Accordingly, in a first aspect, the present invention discloses an apparatus for varying the flow area of a conduit, said apparatus including: a flap mounted in said conduit, said flap being off-centre pivotally mounted to pivot in response to flow of fluid through said conduit; and biasing means associated with said flap to rotationally urge said flap against the action of said flow.

The biasing means preferably urges said flap to a rest position when no fluid is flowing through the conduit. The flap preferably substantially occludes the conduit in the rest position. The flap is also preferably substantially perpendicular to the general direction of fluid flow through said conduit when in the rest position.

Desirably, the flap progressively pivots to progressively increase the flow area of the conduit in response to increasing fluid flow therethrough.

In a preferred embodiment, the biasing means takes the form of a magnet mounted on the flap which, in the rest position, is positioned between one or more, preferably two, magnets mounted on the conduit remote from the flap magnet. In another preferred embodiment, the flap pivots about a shaft and the biasing means includes a flap magnet eccentrically mounted on the shaft, the flap magnet, in the rest position, being positioned between at least two magnets mounted on the conduit remote the flap magnet. In one form, the shaft passes through a wall of the conduit and the flap magnet is mounted exterior the conduit. The conduit magnets are preferably symmetrically mounted either side of the flap magnet. The flap magnet and the conduit magnets are preferably adapted to provide a repelling or an attracting force therebetween to urge the flap to the rest position.

In another preferred embodiment, an attracting magnet is placed on the conduit adjacent the flap magnet, when the flap is in the rest position, to therefore attract the flap magnet and urge the flap into the rest position. In a variation of this embodiment, a ferro-magnetic metal, such as steel, is placed on the flap and is attracted by the conduit magnet to bias the flap to the rest position. Alternatively, a ferro-magnetic metal can be placed on the conduit and a flap magnet used to attract the flap into the rest position.

In a still further embodiment, a spring, for example, a clock spring, has one end attached to the flap and the other end attached to the conduit to urge the flap to the rest position.

In yet another embodiment, gravity can be used to urge the flap to the rest position. In one form of this embodiment, a weight is preferably placed on the portion of the flap below the hinge axis. In another form of this embodiment, the portion of the flap below the hinge axis is preferably configured to be larger and thereby heavier than that above. These embodiments are particularly suitable when the orientation of the apparatus is constant.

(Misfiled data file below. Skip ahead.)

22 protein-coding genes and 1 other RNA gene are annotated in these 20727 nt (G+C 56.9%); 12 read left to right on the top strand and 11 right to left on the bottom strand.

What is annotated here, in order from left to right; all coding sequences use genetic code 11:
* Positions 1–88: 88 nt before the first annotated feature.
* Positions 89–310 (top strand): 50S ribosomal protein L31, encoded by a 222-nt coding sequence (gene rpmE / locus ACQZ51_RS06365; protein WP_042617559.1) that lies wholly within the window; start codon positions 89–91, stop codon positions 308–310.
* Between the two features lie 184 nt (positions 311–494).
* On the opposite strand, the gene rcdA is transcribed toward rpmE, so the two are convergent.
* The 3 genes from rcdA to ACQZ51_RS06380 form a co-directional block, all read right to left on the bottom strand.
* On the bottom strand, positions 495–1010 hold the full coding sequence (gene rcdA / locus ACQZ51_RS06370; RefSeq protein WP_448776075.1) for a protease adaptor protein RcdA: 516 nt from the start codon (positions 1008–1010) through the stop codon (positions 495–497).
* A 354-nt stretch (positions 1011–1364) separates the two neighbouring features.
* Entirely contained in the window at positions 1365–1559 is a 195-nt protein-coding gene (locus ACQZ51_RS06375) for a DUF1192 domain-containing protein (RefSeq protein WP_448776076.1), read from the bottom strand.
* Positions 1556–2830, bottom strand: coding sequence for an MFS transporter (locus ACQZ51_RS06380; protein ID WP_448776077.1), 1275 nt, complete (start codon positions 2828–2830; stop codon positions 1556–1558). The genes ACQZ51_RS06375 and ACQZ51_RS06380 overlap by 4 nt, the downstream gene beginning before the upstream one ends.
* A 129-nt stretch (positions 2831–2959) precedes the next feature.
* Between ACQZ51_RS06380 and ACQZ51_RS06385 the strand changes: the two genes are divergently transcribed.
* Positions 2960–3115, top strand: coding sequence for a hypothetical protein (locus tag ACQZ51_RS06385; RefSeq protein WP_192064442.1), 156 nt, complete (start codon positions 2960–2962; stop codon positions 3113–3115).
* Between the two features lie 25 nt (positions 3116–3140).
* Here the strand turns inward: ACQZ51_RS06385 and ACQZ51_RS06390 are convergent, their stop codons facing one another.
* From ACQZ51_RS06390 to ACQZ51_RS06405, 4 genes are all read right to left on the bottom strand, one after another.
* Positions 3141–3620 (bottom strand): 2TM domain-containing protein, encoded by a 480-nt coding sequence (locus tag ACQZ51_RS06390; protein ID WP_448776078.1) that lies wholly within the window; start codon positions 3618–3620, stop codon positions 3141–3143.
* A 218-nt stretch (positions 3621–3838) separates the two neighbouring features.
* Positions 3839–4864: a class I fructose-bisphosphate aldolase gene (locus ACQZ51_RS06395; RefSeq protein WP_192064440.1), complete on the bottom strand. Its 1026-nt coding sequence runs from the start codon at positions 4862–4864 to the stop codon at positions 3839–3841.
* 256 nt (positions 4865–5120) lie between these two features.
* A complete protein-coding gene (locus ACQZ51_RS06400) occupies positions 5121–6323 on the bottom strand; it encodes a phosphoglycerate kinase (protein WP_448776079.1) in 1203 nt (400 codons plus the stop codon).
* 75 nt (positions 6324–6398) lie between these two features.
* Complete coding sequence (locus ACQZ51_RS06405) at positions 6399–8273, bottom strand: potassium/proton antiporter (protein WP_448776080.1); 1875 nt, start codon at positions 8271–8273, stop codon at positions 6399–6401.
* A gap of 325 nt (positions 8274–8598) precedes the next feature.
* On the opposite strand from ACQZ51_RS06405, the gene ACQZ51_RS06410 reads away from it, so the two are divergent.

In a second aspect, the invention discloses a device for measuring flow rate as a function of differential pressure, the device including an apparatus for varying the flow area of a conduit according to the first aspect, and a means to measure the differential pressure in the conduit upstream and downstream of said flap.

BRIEF DESCRIPTION OF THE DRAWINGS

Preferred embodiments of the invention will now be described, by way of example only, with reference to the accompanying drawings in which:

FIG. 1 is a cross-sectional side view of a first embodiment;

FIG. 2 is a cross-sectional end view along line 2--2 of the embodiment shown in FIG. 1;

FIG. 3 is a side view of the embodiment shown in FIG. 1 under the influence of a relatively low flow rate;

FIG. 4 is a side view of the embodiment shown in FIG. 1 under the influence of a relatively high flow rate;

FIG. 5 is a side view of a second embodiment;

FIG. 6 is a cross sectional end view along line 8--8 of the embodiment shown in FIG. 7;

FIG. 7 is a diagranunatical end view of the embodiment shown in FIG. 1;

FIG. 8 is a diagrammatical end view of a third embodiment;

FIG. 9 is a diagrammatical end view of a fourth embodiment;

FIG. 10 is a side view of a fifth embodiment;

FIG. 11 is a cross sectional end view of the embodiment shown in FIG. 10; and

FIG. 12 is a side view of a sixth embodiment.

DETAILED DESCRIPTION OF THE PREFERRED EMBODIMENTS

Referring firstly to FIGS. 1 and 2, there is shown a first embodiment of an apparatus 10 for varying the flow area of a conduit 12. The apparatus takes the form of a substantially rigid flap 14 which is mounted for off-centre pivotal rotation about axis 16 in response to a flow of fluid F through the conduit 12. The flap 14 has two pivot shafts 15 that each terminate in a relatively sharp cone 19. The pivot shafts 15 are received within two pivot bores 17 which each terminate in a relatively wide cone 21 to provide point contact of low friction between each of the pivot shafts 15 and the associated pivot bores 17.

The apparatus 10 also includes biasing means in the form of flap magnet 18 and conduit magnets 20. The magnets 18 and 20 are preferably fabricated from Neodynium Iron Boron type material. The conduit magnets 20 are oriented so that they repel the flap magnet 18 and thereby urge the flap to the position shown in FIG. 1, being the position of the flap when there is no fluid flow through the conduit 12 (hereinafter referred to as the "rest" position).